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Sick sense 

I was a sickly kid. Although a robust toddler—I stayed at home and thus avoided the Petri dish of pre-school—from kindergarten through sixth grade I was plagued not only by the garden-variety childhood diseases of chicken pox, strep throat and bronchitis, but also such odd ailments as scarlet fever; head-to-toe poison ivy contracted from hiding in a hedge row; and even measles, as I had the misfortune of receiving a bad vaccine.

Despite those puny seven years, I was lucky. My father worked for General Motors, and thanks in part to the United Auto Workers, which fought for employees' benefits, my family was well insured. The co-pay, if any, was cheap, as were antibiotics, injections and X-rays.

Unfortunately, millions of children in the United States are uninsured—and likely to remain that way if President Bush carries out his threat to veto a reauthorization and expansion of the State Children's Health Insurance Program (SCHIP). As Gov. Mike Easley pointed out in a letter to North Carolina's congressional delegation, the reauthorization, the cost of which would be funded by a 61-cent a pack increase in the tobacco tax, would generate an additional $186 million for the state to cover 91,000 more uninsured children.

You would think that for federal lawmakers to fund insurance for low-income children would not require a letter from the governor. But it did. Before we lay the untreated fevers, coughs—or worse, childhood cancers—solely at Bush's feet, we should also call out U.S. Rep. Bob Etheridge, a Democrat whose district includes much of Chatham County and part of Wake. He was among eight House Democrats who voted against the federal child health bill. Yet in Chatham County, according to N.C. Action for Children and UNC statistics, nearly one-third of all children are enrolled in a government-subsidized health plan; another 12 percent are uninsured. In Wake, the breakdown is 23 percent and 9 percent, respectively.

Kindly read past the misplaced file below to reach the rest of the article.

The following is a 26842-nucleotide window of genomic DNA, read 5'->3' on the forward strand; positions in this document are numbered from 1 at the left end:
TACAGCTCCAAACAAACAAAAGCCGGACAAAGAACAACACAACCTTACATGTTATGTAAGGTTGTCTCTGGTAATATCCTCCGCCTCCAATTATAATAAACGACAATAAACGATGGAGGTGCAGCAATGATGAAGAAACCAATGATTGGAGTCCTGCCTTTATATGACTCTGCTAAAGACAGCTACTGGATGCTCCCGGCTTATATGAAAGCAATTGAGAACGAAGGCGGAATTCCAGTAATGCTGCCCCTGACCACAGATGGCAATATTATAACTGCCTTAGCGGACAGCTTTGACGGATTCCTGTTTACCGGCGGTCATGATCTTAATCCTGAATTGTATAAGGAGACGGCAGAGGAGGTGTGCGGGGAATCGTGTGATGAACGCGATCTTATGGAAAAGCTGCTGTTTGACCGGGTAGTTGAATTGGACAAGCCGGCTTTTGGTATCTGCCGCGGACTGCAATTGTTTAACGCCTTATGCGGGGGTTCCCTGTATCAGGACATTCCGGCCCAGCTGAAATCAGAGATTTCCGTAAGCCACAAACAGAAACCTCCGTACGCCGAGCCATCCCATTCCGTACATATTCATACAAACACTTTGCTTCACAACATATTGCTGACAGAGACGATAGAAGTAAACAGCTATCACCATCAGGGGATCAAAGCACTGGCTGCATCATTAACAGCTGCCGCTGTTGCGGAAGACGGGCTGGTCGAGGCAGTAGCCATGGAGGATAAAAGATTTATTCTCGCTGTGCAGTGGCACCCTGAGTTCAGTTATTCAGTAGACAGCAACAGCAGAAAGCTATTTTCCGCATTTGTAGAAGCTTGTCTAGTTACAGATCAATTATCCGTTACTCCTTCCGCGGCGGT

(News flash: Republican Sens. Richard Burr and Elizabeth Dole also voted against SCHIP.)

Many of SCHIP's opponents contend the program will lead us to socialized medicine. Horse-hockey. SCHIP targets only the roughly 4 million uninsured kids who already qualify for subsidized coverage but aren't receiving it. Socialized medicine has been portrayed as the pinko bogeyman that will devour U.S. health care. Yet, The New Yorker's Hendrik Hertzberg recently pointed out that while Medicare spends just 2 percent of its revenues on administrative costs, private insurance companies spend 15 percent. The U.S. health system is broken, and the primary reason is not government programs.

When I developed scarlet fever, my doctor was puzzled because it seemed to be a relic from the 19th century. So is denying health insurance to children.

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